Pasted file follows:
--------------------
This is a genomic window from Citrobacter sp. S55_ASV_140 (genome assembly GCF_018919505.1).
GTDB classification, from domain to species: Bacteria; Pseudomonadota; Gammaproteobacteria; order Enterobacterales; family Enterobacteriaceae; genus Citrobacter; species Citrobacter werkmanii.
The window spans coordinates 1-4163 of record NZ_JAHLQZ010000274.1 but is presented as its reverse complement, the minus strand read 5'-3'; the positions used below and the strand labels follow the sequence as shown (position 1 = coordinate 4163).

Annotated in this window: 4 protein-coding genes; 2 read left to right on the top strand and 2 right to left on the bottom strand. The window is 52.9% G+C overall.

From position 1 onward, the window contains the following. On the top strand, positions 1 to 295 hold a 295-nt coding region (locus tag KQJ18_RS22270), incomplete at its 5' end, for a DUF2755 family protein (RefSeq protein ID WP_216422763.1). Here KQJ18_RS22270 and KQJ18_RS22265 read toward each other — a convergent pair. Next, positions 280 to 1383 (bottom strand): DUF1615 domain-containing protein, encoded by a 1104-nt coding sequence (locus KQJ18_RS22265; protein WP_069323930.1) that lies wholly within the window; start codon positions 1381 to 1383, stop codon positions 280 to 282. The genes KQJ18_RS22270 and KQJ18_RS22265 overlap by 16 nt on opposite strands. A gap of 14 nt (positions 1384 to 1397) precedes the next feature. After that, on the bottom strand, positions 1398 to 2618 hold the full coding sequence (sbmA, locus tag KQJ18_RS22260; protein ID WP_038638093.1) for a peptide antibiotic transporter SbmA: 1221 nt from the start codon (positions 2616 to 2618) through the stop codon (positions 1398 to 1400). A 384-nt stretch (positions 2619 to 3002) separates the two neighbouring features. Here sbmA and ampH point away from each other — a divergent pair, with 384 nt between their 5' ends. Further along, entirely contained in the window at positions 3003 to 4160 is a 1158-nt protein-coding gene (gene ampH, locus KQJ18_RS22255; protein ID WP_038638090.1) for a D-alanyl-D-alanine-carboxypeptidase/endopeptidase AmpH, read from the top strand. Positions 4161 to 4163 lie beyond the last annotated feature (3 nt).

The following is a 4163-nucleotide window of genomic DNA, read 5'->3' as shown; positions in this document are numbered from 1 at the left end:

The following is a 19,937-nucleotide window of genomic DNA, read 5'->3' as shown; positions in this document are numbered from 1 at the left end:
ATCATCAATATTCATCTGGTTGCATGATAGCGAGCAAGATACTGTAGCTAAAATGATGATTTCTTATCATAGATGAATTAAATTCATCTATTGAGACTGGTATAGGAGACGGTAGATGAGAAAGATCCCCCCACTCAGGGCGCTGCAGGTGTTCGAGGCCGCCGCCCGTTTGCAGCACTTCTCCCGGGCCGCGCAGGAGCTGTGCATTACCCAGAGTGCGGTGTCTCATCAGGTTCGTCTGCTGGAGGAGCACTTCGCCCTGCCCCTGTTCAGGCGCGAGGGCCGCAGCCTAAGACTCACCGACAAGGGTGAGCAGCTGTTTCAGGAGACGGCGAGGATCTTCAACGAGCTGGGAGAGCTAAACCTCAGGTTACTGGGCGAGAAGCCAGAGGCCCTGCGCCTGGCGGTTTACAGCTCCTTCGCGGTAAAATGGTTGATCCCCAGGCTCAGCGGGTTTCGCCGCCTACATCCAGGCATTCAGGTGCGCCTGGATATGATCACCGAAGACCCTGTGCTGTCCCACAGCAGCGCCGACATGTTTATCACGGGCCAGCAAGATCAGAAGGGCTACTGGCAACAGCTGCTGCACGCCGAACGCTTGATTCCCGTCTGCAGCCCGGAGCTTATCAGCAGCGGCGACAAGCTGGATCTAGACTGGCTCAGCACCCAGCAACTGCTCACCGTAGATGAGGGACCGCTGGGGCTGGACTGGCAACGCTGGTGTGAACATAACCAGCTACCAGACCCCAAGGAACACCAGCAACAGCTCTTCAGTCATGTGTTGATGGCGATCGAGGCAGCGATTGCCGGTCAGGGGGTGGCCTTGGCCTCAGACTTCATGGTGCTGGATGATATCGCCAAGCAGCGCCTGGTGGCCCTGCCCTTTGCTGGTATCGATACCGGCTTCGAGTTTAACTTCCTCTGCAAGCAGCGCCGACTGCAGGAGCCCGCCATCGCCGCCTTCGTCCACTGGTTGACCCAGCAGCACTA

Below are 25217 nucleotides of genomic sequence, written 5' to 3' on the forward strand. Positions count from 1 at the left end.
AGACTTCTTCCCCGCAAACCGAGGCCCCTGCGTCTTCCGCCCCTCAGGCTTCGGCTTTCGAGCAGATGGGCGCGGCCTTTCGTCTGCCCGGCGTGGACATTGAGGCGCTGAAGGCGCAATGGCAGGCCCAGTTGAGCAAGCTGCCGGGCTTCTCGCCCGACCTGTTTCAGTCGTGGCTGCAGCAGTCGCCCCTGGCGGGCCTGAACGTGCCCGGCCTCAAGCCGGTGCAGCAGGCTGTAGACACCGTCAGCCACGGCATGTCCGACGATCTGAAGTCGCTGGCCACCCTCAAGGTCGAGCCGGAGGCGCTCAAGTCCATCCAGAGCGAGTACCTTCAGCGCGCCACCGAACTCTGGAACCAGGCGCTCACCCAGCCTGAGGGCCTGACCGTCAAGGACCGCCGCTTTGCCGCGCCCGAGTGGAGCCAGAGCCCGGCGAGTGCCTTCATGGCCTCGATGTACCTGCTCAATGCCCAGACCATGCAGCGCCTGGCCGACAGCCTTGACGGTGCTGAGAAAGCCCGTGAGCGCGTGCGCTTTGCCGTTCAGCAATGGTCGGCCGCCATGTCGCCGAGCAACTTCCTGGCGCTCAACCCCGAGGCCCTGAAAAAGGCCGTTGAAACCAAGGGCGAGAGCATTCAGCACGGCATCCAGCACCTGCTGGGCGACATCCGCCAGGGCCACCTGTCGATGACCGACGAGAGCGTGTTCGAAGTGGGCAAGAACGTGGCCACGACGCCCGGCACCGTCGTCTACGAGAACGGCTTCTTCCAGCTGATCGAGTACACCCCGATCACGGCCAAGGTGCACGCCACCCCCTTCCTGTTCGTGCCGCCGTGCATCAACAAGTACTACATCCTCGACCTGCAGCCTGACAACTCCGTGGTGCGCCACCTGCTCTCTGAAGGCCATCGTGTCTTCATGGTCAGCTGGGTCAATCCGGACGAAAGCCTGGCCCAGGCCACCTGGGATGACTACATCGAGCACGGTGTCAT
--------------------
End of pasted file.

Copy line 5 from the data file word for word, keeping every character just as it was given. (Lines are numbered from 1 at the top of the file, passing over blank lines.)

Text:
From position 1 onward, the window contains the following. On the top strand, positions 1 to 295 hold a 295-nt coding region (locus tag KQJ18_RS22270), incomplete at its 5' end, for a DUF2755 family protein (RefSeq protein ID WP_216422763.1). Here KQJ18_RS22270 and KQJ18_RS22265 read toward each other — a convergent pair. Next, positions 280 to 1383 (bottom strand): DUF1615 domain-containing protein, encoded by a 1104-nt coding sequence (locus KQJ18_RS22265; protein WP_069323930.1) that lies wholly within the window; start codon positions 1381 to 1383, stop codon positions 280 to 282. The genes KQJ18_RS22270 and KQJ18_RS22265 overlap by 16 nt on opposite strands. A gap of 14 nt (positions 1384 to 1397) precedes the next feature. After that, on the bottom strand, positions 1398 to 2618 hold the full coding sequence (sbmA, locus tag KQJ18_RS22260; protein ID WP_038638093.1) for a peptide antibiotic transporter SbmA: 1221 nt from the start codon (positions 2616 to 2618) through the stop codon (positions 1398 to 1400). A 384-nt stretch (positions 2619 to 3002) separates the two neighbouring features. Here sbmA and ampH point away from each other — a divergent pair, with 384 nt between their 5' ends. Further along, entirely contained in the window at positions 3003 to 4160 is a 1158-nt protein-coding gene (gene ampH, locus KQJ18_RS22255; protein ID WP_038638090.1) for a D-alanyl-D-alanine-carboxypeptidase/endopeptidase AmpH, read from the top strand. Positions 4161 to 4163 lie beyond the last annotated feature (3 nt).